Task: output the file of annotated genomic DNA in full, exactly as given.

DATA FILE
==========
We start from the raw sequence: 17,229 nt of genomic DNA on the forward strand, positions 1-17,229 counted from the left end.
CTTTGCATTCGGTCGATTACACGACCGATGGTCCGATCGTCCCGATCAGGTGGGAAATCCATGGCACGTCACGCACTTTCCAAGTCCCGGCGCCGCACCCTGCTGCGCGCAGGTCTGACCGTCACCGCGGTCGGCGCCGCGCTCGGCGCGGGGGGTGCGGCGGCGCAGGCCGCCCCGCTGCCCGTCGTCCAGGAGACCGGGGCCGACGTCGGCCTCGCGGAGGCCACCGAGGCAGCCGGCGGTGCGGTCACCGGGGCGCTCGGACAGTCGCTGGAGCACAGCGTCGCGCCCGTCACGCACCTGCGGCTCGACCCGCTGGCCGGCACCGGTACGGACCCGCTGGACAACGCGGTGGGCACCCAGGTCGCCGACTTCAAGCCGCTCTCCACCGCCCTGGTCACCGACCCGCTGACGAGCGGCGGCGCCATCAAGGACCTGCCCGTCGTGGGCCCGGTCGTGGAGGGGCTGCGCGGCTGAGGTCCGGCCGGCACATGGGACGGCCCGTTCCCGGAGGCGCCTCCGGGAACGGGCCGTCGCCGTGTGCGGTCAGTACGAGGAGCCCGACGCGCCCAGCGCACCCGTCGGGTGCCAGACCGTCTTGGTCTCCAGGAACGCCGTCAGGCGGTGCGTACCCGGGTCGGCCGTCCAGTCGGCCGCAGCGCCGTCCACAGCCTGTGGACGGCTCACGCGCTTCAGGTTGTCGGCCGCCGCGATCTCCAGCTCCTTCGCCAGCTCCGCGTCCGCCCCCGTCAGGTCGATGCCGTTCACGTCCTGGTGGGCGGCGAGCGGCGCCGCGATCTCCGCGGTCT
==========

We start from the raw sequence: 17,229 nt of genomic DNA on the forward strand, positions 1-17,229 counted from the left end.
CTTTGCATTCGGTCGATTACACGACCGATGGTCCGATCGTCCCGATCAGGTGGGAAATCCATGGCACGTCACGCACTTTCCAAGTCCCGGCGCCGCACCCTGCTGCGCGCAGGTCTGACCGTCACCGCGGTCGGCGCCGCGCTCGGCGCGGGGGGTGCGGCGGCGCAGGCCGCCCCGCTGCCCGTCGTCCAGGAGACCGGGGCCGACGTCGGCCTCGCGGAGGCCACCGAGGCAGCCGGCGGTGCGGTCACCGGGGCGCTCGGACAGTCGCTGGAGCACAGCGTCGCGCCCGTCACGCACCTGCGGCTCGACCCGCTGGCCGGCACCGGTACGGACCCGCTGGACAACGCGGTGGGCACCCAGGTCGCCGACTTCAAGCCGCTCTCCACCGCCCTGGTCACCGACCCGCTGACGAGCGGCGGCGCCATCAAGGACCTGCCCGTCGTGGGCCCGGTCGTGGAGGGGCTGCGCGGCTGAGGTCCGGCCGGCACATGGGACGGCCCGTTCCCGGAGGCGCCTCCGGGAACGGGCCGTCGCCGTGTGCGGTCAGTACGAGGAGCCCGACGCGCCCAGCGCACCCGTCGGGTGCCAGACCGTCTTGGTCTCCAGGAACGCCGTCAGGCGGTGCGTACCCGGGTCGGCCGTCCAGTCGGCCGCAGCGCCGTCCACAGCCTGTGGACGGCTCACGCGCTTCAGGTTGTCGGCCGCCGCGATCTCCAGCTCCTTCGCCAGCTCCGCGTCCGCCCCCGTCAGGTCGATGCCGTTCACGTCCTGGTGGGCGGCGAGCGGCGCCGCGATCTCCGCGGTCT